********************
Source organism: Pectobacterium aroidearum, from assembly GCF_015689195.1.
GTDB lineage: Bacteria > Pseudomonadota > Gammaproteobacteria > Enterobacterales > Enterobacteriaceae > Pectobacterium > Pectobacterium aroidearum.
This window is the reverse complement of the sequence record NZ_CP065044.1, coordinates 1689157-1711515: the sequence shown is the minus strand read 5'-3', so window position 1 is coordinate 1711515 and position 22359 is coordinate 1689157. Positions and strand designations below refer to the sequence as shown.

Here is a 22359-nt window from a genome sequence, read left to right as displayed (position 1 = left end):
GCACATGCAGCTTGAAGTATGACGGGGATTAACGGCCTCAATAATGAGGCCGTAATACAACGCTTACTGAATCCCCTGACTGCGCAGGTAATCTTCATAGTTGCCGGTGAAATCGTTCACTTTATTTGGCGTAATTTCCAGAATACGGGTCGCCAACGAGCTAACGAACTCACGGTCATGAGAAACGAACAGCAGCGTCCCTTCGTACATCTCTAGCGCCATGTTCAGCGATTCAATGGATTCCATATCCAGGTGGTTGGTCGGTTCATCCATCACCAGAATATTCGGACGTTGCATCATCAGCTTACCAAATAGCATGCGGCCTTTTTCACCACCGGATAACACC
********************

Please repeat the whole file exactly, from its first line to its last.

Source organism: Pectobacterium aroidearum, from assembly GCF_015689195.1.
GTDB lineage: Bacteria > Pseudomonadota > Gammaproteobacteria > Enterobacterales > Enterobacteriaceae > Pectobacterium > Pectobacterium aroidearum.
This window is the reverse complement of the sequence record NZ_CP065044.1, coordinates 1689157-1711515: the sequence shown is the minus strand read 5'-3', so window position 1 is coordinate 1711515 and position 22359 is coordinate 1689157. Positions and strand designations below refer to the sequence as shown.

Here is a 22359-nt window from a genome sequence, read left to right as displayed (position 1 = left end):
GCACATGCAGCTTGAAGTATGACGGGGATTAACGGCCTCAATAATGAGGCCGTAATACAACGCTTACTGAATCCCCTGACTGCGCAGGTAATCTTCATAGTTGCCGGTGAAATCGTTCACTTTATTTGGCGTAATTTCCAGAATACGGGTCGCCAACGAGCTAACGAACTCACGGTCATGAGAAACGAACAGCAGCGTCCCTTCGTACATCTCTAGCGCCATGTTCAGCGATTCAATGGATTCCATATCCAGGTGGTTGGTCGGTTCATCCATCACCAGAATATTCGGACGTTGCATCATCAGCTTACCAAATAGCATGCGGCCTTTTTCACCACCGGATAACACC